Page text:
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Zone
Zones 4-9, 14-17, 31-34, H1
Full SunPartial Sun
Full, Partial
Regular Water
Moderate
Toxicity
Berries poisonous.

Ilex aquifolium 'Gold Coast'

English holly
Aquifoliaceae
Evergreen, Shrubs

ILEX

Many hundreds of species and hybrids exist. Smaller kinds are attractive as foundation plantings or low hedges; larger evergreen sorts make attractive and impenetrable tall hedges or screens.

In size, they range from foot-high dwarfs to trees 40–50 ft. tall. Many hundreds of species and hybrids exist. Smaller kinds are attractive as foundation plantings or low hedges; larger evergreen sorts make attractive and impenetrable tall hedges or screens.

Nearly all holly plants are either male or female, and as a rule both sexes must be present in order for female plants to set fruit. Best bet is to plant a male of the same species as fruiting females; if you use a different species, berries will form only if both plants flower at the same time. Varieties described below are female unless otherwise noted. A few are self-fruitful; these also are noted.

Most hollies prefer rich, slightly acid garden soil with good water drainage. (A few exceptions are noted.) All appreciate a mulch to deter weeds and keep soil cool and moist. Though plants will grow in sun or part shade, choose a sunny spot for best berry production and most compact growth. Scale can cause problems in all holly-growing areas. Holly bud moth and leaf miner need attention on English holly in the Northwest; for control, employ only products currently registered for use against those pests. Diseases are rarely a problem for home gardeners.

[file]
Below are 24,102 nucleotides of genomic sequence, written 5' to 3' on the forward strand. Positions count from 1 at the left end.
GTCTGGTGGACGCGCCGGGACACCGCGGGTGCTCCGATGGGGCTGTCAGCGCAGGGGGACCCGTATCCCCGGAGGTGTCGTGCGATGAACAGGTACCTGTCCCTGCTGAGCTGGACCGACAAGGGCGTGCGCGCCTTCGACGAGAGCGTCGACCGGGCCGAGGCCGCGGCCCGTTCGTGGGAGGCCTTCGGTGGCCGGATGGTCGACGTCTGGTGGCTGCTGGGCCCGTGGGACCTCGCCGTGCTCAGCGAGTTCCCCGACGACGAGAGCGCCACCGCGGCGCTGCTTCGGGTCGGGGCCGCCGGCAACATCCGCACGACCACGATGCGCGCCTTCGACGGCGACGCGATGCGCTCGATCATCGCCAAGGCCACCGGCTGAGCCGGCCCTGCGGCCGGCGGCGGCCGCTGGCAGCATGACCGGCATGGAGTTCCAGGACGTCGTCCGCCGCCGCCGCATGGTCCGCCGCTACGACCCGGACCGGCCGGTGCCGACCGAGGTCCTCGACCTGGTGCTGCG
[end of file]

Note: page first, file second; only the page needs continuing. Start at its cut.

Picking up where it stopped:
Most hollies tend to be dense and symmetrical. Prune mainly to remove poorly placed, broken, or dead branches. Winter holiday season is good time to prune, because clipped branches can be used for indoor decoration. You can restore a holly that has become too open or ragged by severely shortening its branches and allowing new growth to fill in. Small-leafed hollies can be sheared into formal hedges or topiary figures.

Ilex aquifolium
Ilex aquifolium

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Ilex aquifolium

From Great Britain, southern and central Europe. English holly (I. aquifolium) is the most familiar in song and legend (and in Christmas wreaths), but this species thrives mainly in mild parts of the Pacific Northwest, coastal Northern California, and the east; in fact, it has become invasive where it grows the best.

Slow growth to 40 ft. tall and 25 ft. wide, usually much less. Highly variable in leaf shape, color, and degree of spininess.

'Gold Coast'

Grows 6 to 8 ft. tall and wide. Leathery dark green leaves have sharp-pointed gold edges. This is a male plant.

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